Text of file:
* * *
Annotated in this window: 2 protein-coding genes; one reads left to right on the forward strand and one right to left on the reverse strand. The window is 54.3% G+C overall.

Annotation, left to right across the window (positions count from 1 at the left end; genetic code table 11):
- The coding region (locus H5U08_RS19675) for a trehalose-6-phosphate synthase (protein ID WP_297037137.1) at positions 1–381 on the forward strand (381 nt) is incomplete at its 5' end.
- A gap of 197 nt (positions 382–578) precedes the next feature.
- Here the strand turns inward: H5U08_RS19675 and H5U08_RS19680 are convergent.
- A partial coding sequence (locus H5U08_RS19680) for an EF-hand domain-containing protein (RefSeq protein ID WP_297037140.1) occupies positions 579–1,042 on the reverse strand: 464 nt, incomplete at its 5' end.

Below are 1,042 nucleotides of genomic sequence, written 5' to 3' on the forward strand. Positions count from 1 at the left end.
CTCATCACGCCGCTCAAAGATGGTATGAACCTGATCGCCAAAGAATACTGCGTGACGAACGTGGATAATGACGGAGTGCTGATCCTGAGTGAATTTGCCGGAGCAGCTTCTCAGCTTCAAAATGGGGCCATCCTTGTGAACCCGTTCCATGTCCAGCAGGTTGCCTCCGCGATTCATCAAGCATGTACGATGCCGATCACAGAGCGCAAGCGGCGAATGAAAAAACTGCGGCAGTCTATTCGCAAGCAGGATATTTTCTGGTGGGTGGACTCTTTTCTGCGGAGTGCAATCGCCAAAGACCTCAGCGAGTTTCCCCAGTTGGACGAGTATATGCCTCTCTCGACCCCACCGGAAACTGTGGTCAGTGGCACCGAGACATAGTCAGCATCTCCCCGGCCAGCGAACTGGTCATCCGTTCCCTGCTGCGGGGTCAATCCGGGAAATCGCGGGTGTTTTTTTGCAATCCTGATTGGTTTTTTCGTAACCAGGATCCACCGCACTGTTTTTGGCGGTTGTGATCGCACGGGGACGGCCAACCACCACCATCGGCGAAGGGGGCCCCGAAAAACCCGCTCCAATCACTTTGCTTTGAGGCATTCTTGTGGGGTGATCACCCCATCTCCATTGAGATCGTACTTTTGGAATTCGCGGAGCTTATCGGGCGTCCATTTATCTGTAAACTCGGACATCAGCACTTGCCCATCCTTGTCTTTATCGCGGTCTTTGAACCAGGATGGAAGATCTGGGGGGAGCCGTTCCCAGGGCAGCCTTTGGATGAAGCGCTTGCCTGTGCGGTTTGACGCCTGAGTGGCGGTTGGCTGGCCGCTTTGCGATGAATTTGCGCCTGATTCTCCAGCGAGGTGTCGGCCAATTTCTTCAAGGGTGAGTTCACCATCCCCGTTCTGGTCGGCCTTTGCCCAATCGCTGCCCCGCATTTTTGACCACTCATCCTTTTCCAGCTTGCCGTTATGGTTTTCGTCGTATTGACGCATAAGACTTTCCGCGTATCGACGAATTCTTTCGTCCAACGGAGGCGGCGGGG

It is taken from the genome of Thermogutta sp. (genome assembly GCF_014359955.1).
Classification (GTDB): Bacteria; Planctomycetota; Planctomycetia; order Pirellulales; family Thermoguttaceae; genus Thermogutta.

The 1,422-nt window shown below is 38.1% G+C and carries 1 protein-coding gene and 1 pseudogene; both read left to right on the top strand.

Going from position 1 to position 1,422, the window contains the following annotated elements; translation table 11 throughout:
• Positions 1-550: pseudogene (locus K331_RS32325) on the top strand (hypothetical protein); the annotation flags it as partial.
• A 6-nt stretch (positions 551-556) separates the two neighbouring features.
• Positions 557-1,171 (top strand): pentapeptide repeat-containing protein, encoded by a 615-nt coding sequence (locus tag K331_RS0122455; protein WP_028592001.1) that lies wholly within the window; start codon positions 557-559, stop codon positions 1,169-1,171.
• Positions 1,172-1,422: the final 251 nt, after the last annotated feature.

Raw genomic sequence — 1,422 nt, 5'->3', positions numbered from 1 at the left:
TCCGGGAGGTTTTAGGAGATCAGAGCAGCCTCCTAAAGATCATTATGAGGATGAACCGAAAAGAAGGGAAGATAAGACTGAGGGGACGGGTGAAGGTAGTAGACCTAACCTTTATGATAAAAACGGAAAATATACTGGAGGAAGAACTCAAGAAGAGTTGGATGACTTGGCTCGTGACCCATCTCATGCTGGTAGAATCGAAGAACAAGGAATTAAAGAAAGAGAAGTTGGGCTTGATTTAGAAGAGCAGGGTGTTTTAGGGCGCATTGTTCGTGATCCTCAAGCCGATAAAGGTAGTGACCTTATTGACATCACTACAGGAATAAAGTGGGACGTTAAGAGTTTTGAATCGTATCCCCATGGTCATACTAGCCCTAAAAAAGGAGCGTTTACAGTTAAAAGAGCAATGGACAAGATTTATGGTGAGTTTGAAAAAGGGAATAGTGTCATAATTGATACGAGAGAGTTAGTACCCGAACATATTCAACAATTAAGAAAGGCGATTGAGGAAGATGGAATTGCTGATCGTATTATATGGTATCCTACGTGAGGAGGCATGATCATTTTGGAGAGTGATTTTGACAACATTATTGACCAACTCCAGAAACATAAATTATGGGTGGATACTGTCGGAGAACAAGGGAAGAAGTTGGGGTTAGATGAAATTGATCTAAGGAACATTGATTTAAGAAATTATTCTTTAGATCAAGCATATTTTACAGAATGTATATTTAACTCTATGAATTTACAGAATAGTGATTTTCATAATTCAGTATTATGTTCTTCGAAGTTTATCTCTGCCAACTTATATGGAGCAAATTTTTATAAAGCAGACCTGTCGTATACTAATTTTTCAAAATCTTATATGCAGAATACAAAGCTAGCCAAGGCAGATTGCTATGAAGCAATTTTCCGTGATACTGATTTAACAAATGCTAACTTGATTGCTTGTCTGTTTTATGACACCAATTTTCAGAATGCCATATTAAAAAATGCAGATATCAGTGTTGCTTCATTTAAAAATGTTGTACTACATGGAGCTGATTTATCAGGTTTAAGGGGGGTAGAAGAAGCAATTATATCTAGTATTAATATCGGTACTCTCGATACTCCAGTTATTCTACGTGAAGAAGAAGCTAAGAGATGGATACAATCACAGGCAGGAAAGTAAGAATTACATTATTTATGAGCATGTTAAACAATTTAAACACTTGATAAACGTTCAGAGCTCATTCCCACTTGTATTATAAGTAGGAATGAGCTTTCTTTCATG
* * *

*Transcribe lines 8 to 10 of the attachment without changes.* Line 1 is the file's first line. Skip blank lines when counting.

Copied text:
CTCATCACGCCGCTCAAAGATGGTATGAACCTGATCGCCAAAGAATACTGCGTGACGAACGTGGATAATGACGGAGTGCTGATCCTGAGTGAATTTGCCGGAGCAGCTTCTCAGCTTCAAAATGGGGCCATCCTTGTGAACCCGTTCCATGTCCAGCAGGTTGCCTCCGCGATTCATCAAGCATGTACGATGCCGATCACAGAGCGCAAGCGGCGAATGAAAAAACTGCGGCAGTCTATTCGCAAGCAGGATATTTTCTGGTGGGTGGACTCTTTTCTGCGGAGTGCAATCGCCAAAGACCTCAGCGAGTTTCCCCAGTTGGACGAGTATATGCCTCTCTCGACCCCACCGGAAACTGTGGTCAGTGGCACCGAGACATAGTCAGCATCTCCCCGGCCAGCGAACTGGTCATCCGTTCCCTGCTGCGGGGTCAATCCGGGAAATCGCGGGTGTTTTTTTGCAATCCTGATTGGTTTTTTCGTAACCAGGATCCACCGCACTGTTTTTGGCGGTTGTGATCGCACGGGGACGGCCAACCACCACCATCGGCGAAGGGGGCCCCGAAAAACCCGCTCCAATCACTTTGCTTTGAGGCATTCTTGTGGGGTGATCACCCCATCTCCATTGAGATCGTACTTTTGGAATTCGCGGAGCTTATCGGGCGTCCATTTATCTGTAAACTCGGACATCAGCACTTGCCCATCCTTGTCTTTATCGCGGTCTTTGAACCAGGATGGAAGATCTGGGGGGAGCCGTTCCCAGGGCAGCCTTTGGATGAAGCGCTTGCCTGTGCGGTTTGACGCCTGAGTGGCGGTTGGCTGGCCGCTTTGCGATGAATTTGCGCCTGATTCTCCAGCGAGGTGTCGGCCAATTTCTTCAAGGGTGAGTTCACCATCCCCGTTCTGGTCGGCCTTTGCCCAATCGCTGCCCCGCATTTTTGACCACTCATCCTTTTCCAGCTTGCCGTTATGGTTTTCGTCGTATTGACGCATAAGACTTTCCGCGTATCGACGAATTCTTTCGTCCAACGGAGGCGGCGGGG

It is taken from the genome of Thermogutta sp. (genome assembly GCF_014359955.1).
Classification (GTDB): Bacteria; Planctomycetota; Planctomycetia; order Pirellulales; family Thermoguttaceae; genus Thermogutta.